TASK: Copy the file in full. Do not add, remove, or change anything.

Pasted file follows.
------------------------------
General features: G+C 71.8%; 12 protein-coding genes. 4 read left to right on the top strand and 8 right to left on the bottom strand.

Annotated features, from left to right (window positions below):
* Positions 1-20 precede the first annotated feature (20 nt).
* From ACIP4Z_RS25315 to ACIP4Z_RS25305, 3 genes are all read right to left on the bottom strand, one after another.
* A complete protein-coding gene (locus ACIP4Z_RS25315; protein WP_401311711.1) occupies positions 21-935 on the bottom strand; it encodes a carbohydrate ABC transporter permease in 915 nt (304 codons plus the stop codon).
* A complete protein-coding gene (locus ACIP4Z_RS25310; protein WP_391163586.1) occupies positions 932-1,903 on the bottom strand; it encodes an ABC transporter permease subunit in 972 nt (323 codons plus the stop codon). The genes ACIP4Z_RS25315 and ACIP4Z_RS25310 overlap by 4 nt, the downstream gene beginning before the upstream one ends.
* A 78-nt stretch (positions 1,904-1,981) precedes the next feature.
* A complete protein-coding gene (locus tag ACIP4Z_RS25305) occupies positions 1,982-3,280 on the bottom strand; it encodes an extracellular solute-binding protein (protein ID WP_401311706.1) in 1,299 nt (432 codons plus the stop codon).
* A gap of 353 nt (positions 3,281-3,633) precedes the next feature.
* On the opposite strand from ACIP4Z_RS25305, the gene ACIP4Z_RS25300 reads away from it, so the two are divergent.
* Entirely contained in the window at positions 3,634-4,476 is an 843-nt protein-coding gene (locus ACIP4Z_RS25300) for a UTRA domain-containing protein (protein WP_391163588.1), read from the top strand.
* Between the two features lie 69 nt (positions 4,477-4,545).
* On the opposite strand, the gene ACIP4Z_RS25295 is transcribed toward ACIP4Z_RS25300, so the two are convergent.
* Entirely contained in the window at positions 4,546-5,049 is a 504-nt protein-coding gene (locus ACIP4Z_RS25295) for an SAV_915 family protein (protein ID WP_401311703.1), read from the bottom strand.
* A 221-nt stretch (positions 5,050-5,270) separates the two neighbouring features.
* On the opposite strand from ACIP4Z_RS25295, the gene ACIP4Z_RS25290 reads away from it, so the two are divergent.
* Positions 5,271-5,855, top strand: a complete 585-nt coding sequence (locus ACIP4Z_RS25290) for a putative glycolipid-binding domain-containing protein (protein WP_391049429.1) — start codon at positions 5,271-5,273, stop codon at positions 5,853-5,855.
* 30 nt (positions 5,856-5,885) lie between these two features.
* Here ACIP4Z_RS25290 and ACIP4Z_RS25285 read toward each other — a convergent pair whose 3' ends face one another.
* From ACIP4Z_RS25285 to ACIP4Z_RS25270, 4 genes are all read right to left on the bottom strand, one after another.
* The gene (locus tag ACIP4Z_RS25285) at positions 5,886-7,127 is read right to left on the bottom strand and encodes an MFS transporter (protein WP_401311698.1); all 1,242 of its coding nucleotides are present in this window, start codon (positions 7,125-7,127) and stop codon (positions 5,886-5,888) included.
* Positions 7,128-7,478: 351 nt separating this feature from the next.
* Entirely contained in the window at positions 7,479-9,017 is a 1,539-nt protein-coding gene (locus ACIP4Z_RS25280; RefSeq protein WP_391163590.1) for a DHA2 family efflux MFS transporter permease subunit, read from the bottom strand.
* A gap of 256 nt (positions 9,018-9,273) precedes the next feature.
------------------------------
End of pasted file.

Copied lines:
General features: G+C 71.8%; 12 protein-coding genes. 4 read left to right on the top strand and 8 right to left on the bottom strand.

Annotated features, from left to right (window positions below):
* Positions 1-20 precede the first annotated feature (20 nt).
* From ACIP4Z_RS25315 to ACIP4Z_RS25305, 3 genes are all read right to left on the bottom strand, one after another.
* A complete protein-coding gene (locus ACIP4Z_RS25315; protein WP_401311711.1) occupies positions 21-935 on the bottom strand; it encodes a carbohydrate ABC transporter permease in 915 nt (304 codons plus the stop codon).
* A complete protein-coding gene (locus ACIP4Z_RS25310; protein WP_391163586.1) occupies positions 932-1,903 on the bottom strand; it encodes an ABC transporter permease subunit in 972 nt (323 codons plus the stop codon). The genes ACIP4Z_RS25315 and ACIP4Z_RS25310 overlap by 4 nt, the downstream gene beginning before the upstream one ends.
* A 78-nt stretch (positions 1,904-1,981) precedes the next feature.
* A complete protein-coding gene (locus tag ACIP4Z_RS25305) occupies positions 1,982-3,280 on the bottom strand; it encodes an extracellular solute-binding protein (protein ID WP_401311706.1) in 1,299 nt (432 codons plus the stop codon).
* A gap of 353 nt (positions 3,281-3,633) precedes the next feature.
* On the opposite strand from ACIP4Z_RS25305, the gene ACIP4Z_RS25300 reads away from it, so the two are divergent.
* Entirely contained in the window at positions 3,634-4,476 is an 843-nt protein-coding gene (locus ACIP4Z_RS25300) for a UTRA domain-containing protein (protein WP_391163588.1), read from the top strand.
* Between the two features lie 69 nt (positions 4,477-4,545).
* On the opposite strand, the gene ACIP4Z_RS25295 is transcribed toward ACIP4Z_RS25300, so the two are convergent.
* Entirely contained in the window at positions 4,546-5,049 is a 504-nt protein-coding gene (locus ACIP4Z_RS25295) for an SAV_915 family protein (protein ID WP_401311703.1), read from the bottom strand.
* A 221-nt stretch (positions 5,050-5,270) separates the two neighbouring features.
* On the opposite strand from ACIP4Z_RS25295, the gene ACIP4Z_RS25290 reads away from it, so the two are divergent.
* Positions 5,271-5,855, top strand: a complete 585-nt coding sequence (locus ACIP4Z_RS25290) for a putative glycolipid-binding domain-containing protein (protein WP_391049429.1) — start codon at positions 5,271-5,273, stop codon at positions 5,853-5,855.
* 30 nt (positions 5,856-5,885) lie between these two features.
* Here ACIP4Z_RS25290 and ACIP4Z_RS25285 read toward each other — a convergent pair whose 3' ends face one another.
* From ACIP4Z_RS25285 to ACIP4Z_RS25270, 4 genes are all read right to left on the bottom strand, one after another.
* The gene (locus tag ACIP4Z_RS25285) at positions 5,886-7,127 is read right to left on the bottom strand and encodes an MFS transporter (protein WP_401311698.1); all 1,242 of its coding nucleotides are present in this window, start codon (positions 7,125-7,127) and stop codon (positions 5,886-5,888) included.
* Positions 7,128-7,478: 351 nt separating this feature from the next.
* Entirely contained in the window at positions 7,479-9,017 is a 1,539-nt protein-coding gene (locus ACIP4Z_RS25280; RefSeq protein WP_391163590.1) for a DHA2 family efflux MFS transporter permease subunit, read from the bottom strand.
* A gap of 256 nt (positions 9,018-9,273) precedes the next feature.